Every person in every position of the production industry has their own way of going about getting things done. We have taken knowledge from our own experience, advice from our mentors, and of course, learned from moments of trial & error. As a veteran post production coordinator, I’ve come up with a few pieces of advice that might benefit those hoping to enter the editorial administrative world.
Going With the [Work]Flow
This is always my number one. Depending on whether your project is in its first or 21st season, different things are required to make sure an edit runs as smooth as possible.
A good practice to manage your responsibilities as a post production coordinator is to establish a weekly workflow. This will help you keep track of what you need to do on a daily basis, who needs to be emailed about what on specific days, when to complete and submit deliverables, etc. A posted printout list at your workspace does the job nicely.
Take Care of your Edit Support
It’s important not to stretch them too thin with requests. I have found that my most common request is an EDL, or Edit Decision List, which is probably the one thing any edit assistant will tell you they hate doing. Typically I need updated EDLs a few times a week in order to complete paperwork, so I make sure to give them a heads up as to when I will need them. So do them and yourself a favour…by knowing when to ask for favours.
Respect Deadlines with the “+1 Rule”
If you want to be on top of your post coordinating game, then you NEED to be hyper aware of deadlines. Any channel or network you are producing for will establish delivery dates far enough in advance that you should be able to schedule master deliveries at least one day early. This lowers the possibility of things going awry, whether it be the online needing more time or a FedEx faux pas.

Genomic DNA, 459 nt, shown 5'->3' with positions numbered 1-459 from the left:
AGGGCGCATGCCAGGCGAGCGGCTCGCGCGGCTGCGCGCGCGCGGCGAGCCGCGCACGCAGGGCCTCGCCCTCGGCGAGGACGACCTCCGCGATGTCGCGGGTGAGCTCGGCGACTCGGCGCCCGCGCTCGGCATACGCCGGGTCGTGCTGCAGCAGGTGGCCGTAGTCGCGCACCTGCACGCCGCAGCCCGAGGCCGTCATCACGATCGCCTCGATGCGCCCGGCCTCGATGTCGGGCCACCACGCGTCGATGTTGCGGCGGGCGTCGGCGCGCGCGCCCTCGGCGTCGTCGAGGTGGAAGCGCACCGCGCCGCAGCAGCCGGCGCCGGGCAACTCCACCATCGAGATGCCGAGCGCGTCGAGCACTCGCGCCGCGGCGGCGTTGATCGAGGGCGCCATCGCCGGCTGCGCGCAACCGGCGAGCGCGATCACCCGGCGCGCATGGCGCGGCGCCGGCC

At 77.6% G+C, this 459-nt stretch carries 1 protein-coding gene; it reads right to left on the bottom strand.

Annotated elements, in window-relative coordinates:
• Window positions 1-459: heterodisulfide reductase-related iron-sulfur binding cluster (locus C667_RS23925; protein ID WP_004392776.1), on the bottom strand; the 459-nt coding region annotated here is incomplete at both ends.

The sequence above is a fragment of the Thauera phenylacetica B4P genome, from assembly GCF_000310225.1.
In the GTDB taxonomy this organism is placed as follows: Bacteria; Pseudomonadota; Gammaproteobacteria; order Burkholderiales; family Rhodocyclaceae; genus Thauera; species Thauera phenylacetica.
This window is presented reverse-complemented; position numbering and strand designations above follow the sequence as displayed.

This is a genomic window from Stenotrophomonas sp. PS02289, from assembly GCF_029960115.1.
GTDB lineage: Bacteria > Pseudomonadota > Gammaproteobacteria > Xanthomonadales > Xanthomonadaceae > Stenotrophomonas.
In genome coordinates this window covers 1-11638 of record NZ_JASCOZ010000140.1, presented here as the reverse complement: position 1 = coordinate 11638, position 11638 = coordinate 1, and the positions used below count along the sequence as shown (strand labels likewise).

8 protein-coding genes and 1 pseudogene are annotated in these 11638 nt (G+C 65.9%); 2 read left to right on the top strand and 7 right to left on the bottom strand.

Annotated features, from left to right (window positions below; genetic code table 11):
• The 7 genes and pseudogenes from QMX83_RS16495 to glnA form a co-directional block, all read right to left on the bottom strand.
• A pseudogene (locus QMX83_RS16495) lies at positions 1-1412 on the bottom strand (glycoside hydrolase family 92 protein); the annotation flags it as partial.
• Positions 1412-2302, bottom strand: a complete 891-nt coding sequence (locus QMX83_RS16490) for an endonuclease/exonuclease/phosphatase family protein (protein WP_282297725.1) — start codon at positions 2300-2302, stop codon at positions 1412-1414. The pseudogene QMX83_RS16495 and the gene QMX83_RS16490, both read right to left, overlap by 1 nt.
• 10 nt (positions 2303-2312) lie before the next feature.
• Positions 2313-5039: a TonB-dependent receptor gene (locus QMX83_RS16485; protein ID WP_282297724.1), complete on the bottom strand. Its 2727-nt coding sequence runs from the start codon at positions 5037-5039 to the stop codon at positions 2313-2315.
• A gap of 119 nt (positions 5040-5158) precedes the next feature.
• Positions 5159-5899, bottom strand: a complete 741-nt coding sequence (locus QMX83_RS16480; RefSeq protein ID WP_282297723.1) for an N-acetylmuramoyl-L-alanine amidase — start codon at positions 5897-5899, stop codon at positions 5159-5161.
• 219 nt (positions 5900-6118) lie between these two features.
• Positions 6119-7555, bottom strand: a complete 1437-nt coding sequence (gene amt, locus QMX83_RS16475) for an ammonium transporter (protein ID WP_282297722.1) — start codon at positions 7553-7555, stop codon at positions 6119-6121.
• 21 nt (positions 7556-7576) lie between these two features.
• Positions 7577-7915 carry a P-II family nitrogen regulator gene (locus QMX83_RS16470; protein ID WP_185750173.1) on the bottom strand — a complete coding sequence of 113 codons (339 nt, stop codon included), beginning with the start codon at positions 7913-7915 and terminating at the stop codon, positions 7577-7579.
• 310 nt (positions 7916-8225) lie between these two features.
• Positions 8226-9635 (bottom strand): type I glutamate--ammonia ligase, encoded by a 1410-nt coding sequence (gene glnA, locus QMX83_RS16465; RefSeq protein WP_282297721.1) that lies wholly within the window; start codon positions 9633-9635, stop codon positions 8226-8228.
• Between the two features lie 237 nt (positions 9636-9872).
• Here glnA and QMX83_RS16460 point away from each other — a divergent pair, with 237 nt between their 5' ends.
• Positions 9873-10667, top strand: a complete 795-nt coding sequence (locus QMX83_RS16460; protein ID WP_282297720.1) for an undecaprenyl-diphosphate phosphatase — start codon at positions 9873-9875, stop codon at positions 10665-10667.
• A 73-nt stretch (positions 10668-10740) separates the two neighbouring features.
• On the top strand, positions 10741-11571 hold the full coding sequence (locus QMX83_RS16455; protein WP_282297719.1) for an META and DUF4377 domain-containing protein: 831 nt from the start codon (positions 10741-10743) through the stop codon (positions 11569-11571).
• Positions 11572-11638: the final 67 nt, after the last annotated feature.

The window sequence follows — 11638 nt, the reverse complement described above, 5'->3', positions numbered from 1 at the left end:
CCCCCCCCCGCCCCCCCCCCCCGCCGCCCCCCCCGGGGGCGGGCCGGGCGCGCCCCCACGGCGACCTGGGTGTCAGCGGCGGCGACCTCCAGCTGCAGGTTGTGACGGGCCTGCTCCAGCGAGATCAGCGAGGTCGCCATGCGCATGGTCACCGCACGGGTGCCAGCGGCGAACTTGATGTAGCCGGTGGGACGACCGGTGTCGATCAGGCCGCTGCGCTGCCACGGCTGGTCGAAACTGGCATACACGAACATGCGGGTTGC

Don’t Leave Home Without Forscene
Whether you have command of a logging team or a group of researchers, it is important to equip them (and yourself) with the right tools, and one tool I have found to be the most effective is Forscene. Forscene seamlessly syncs with Avid, which allows your producers independence and freedom to create their stories without interrupting their flow to ask for transcripts or updates on ingest. It’s all there and ready for you in a user-friendly format.
Network! Network! Network! It’s all about networking. At the end of the day, you can be an incredible post production coordinator, but if you don’t network, no one will know about this amazing set of skills you have spent your adult life cultivating. Branch out and talk to teams working on other shows and projects. It might seem difficult to put yourself out there, but it will be so worth it in the end.
Kristal is a freelance Production Coordinator, working for a range of productions for networks like Discovery and Animal Planet. See her full profile on The Talent Manager.
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